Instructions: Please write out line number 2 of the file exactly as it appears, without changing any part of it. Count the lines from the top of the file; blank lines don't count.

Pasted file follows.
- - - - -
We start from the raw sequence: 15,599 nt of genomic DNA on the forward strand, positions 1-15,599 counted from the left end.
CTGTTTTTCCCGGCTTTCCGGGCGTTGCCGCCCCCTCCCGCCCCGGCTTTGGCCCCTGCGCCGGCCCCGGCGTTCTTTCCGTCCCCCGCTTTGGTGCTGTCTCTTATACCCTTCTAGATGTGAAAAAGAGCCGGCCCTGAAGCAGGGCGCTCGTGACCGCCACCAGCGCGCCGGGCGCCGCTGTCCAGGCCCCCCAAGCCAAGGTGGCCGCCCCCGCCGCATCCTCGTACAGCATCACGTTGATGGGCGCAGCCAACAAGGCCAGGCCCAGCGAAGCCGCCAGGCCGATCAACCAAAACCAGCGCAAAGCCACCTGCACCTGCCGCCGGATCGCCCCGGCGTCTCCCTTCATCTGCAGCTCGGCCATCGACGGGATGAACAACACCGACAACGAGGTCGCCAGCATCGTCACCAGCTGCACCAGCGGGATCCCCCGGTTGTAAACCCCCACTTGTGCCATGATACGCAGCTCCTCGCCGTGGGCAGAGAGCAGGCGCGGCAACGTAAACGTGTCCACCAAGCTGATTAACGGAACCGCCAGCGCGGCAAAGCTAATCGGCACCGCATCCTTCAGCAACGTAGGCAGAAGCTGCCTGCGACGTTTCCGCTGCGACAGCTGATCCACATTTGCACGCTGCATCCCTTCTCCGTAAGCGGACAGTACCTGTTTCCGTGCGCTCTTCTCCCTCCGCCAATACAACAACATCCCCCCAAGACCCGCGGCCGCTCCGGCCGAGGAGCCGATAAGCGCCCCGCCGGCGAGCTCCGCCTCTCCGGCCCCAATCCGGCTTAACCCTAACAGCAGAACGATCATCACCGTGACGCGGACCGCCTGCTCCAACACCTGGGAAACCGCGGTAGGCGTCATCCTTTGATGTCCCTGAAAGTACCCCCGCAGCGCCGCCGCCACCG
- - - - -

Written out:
CTGTTTTTCCCGGCTTTCCGGGCGTTGCCGCCCCCTCCCGCCCCGGCTTTGGCCCCTGCGCCGGCCCCGGCGTTCTTTCCGTCCCCCGCTTTGGTGCTGTCTCTTATACCCTTCTAGATGTGAAAAAGAGCCGGCCCTGAAGCAGGGCGCTCGTGACCGCCACCAGCGCGCCGGGCGCCGCTGTCCAGGCCCCCCAAGCCAAGGTGGCCGCCCCCGCCGCATCCTCGTACAGCATCACGTTGATGGGCGCAGCCAACAAGGCCAGGCCCAGCGAAGCCGCCAGGCCGATCAACCAAAACCAGCGCAAAGCCACCTGCACCTGCCGCCGGATCGCCCCGGCGTCTCCCTTCATCTGCAGCTCGGCCATCGACGGGATGAACAACACCGACAACGAGGTCGCCAGCATCGTCACCAGCTGCACCAGCGGGATCCCCCGGTTGTAAACCCCCACTTGTGCCATGATACGCAGCTCCTCGCCGTGGGCAGAGAGCAGGCGCGGCAACGTAAACGTGTCCACCAAGCTGATTAACGGAACCGCCAGCGCGGCAAAGCTAATCGGCACCGCATCCTTCAGCAACGTAGGCAGAAGCTGCCTGCGACGTTTCCGCTGCGACAGCTGATCCACATTTGCACGCTGCATCCCTTCTCCGTAAGCGGACAGTACCTGTTTCCGTGCGCTCTTCTCCCTCCGCCAATACAACAACATCCCCCCAAGACCCGCGGCCGCTCCGGCCGAGGAGCCGATAAGCGCCCCGCCGGCGAGCTCCGCCTCTCCGGCCCCAATCCGGCTTAACCCTAACAGCAGAACGATCATCACCGTGACGCGGACCGCCTGCTCCAACACCTGGGAAACCGCGGTAGGCGTCATCCTTTGATGTCCCTGAAAGTACCCCCGCAGCGCCGCCGCCACCG